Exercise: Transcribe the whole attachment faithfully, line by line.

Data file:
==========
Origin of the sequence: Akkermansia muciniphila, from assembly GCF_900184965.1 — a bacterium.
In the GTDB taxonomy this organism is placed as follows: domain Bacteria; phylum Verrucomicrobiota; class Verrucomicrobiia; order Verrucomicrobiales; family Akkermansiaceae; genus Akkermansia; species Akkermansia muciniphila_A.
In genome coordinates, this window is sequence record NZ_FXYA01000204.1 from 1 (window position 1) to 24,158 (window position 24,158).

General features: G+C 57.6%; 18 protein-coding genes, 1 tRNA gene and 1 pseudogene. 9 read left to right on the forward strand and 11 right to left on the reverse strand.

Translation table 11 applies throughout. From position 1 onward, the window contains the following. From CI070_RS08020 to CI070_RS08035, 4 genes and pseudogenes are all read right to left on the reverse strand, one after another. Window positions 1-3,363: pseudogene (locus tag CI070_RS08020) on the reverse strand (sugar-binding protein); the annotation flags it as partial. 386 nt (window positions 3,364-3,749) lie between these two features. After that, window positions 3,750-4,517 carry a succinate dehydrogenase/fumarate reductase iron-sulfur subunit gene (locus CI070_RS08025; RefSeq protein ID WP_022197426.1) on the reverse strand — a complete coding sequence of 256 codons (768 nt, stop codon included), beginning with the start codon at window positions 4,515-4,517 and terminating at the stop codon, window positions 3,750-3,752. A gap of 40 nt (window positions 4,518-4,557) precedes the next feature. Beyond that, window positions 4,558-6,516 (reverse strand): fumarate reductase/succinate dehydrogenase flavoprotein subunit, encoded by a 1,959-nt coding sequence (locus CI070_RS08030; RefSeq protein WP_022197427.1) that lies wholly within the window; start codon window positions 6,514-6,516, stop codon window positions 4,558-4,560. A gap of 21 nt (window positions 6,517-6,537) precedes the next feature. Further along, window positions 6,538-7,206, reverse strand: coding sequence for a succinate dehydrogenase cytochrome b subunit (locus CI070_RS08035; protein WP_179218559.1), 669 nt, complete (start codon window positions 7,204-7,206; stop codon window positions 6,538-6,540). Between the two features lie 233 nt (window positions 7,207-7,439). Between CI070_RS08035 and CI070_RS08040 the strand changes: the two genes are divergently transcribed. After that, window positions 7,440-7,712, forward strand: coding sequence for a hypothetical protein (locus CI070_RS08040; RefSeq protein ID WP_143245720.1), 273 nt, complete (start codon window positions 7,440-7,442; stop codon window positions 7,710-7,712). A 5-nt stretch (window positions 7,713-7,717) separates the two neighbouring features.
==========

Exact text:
Origin of the sequence: Akkermansia muciniphila, from assembly GCF_900184965.1 — a bacterium.
In the GTDB taxonomy this organism is placed as follows: domain Bacteria; phylum Verrucomicrobiota; class Verrucomicrobiia; order Verrucomicrobiales; family Akkermansiaceae; genus Akkermansia; species Akkermansia muciniphila_A.
In genome coordinates, this window is sequence record NZ_FXYA01000204.1 from 1 (window position 1) to 24,158 (window position 24,158).

General features: G+C 57.6%; 18 protein-coding genes, 1 tRNA gene and 1 pseudogene. 9 read left to right on the forward strand and 11 right to left on the reverse strand.

Translation table 11 applies throughout. From position 1 onward, the window contains the following. From CI070_RS08020 to CI070_RS08035, 4 genes and pseudogenes are all read right to left on the reverse strand, one after another. Window positions 1-3,363: pseudogene (locus tag CI070_RS08020) on the reverse strand (sugar-binding protein); the annotation flags it as partial. 386 nt (window positions 3,364-3,749) lie between these two features. After that, window positions 3,750-4,517 carry a succinate dehydrogenase/fumarate reductase iron-sulfur subunit gene (locus CI070_RS08025; RefSeq protein ID WP_022197426.1) on the reverse strand — a complete coding sequence of 256 codons (768 nt, stop codon included), beginning with the start codon at window positions 4,515-4,517 and terminating at the stop codon, window positions 3,750-3,752. A gap of 40 nt (window positions 4,518-4,557) precedes the next feature. Beyond that, window positions 4,558-6,516 (reverse strand): fumarate reductase/succinate dehydrogenase flavoprotein subunit, encoded by a 1,959-nt coding sequence (locus CI070_RS08030; RefSeq protein WP_022197427.1) that lies wholly within the window; start codon window positions 6,514-6,516, stop codon window positions 4,558-4,560. A gap of 21 nt (window positions 6,517-6,537) precedes the next feature. Further along, window positions 6,538-7,206, reverse strand: coding sequence for a succinate dehydrogenase cytochrome b subunit (locus CI070_RS08035; protein WP_179218559.1), 669 nt, complete (start codon window positions 7,204-7,206; stop codon window positions 6,538-6,540). Between the two features lie 233 nt (window positions 7,207-7,439). Between CI070_RS08035 and CI070_RS08040 the strand changes: the two genes are divergently transcribed. After that, window positions 7,440-7,712, forward strand: coding sequence for a hypothetical protein (locus CI070_RS08040; RefSeq protein ID WP_143245720.1), 273 nt, complete (start codon window positions 7,440-7,442; stop codon window positions 7,710-7,712). A 5-nt stretch (window positions 7,713-7,717) separates the two neighbouring features.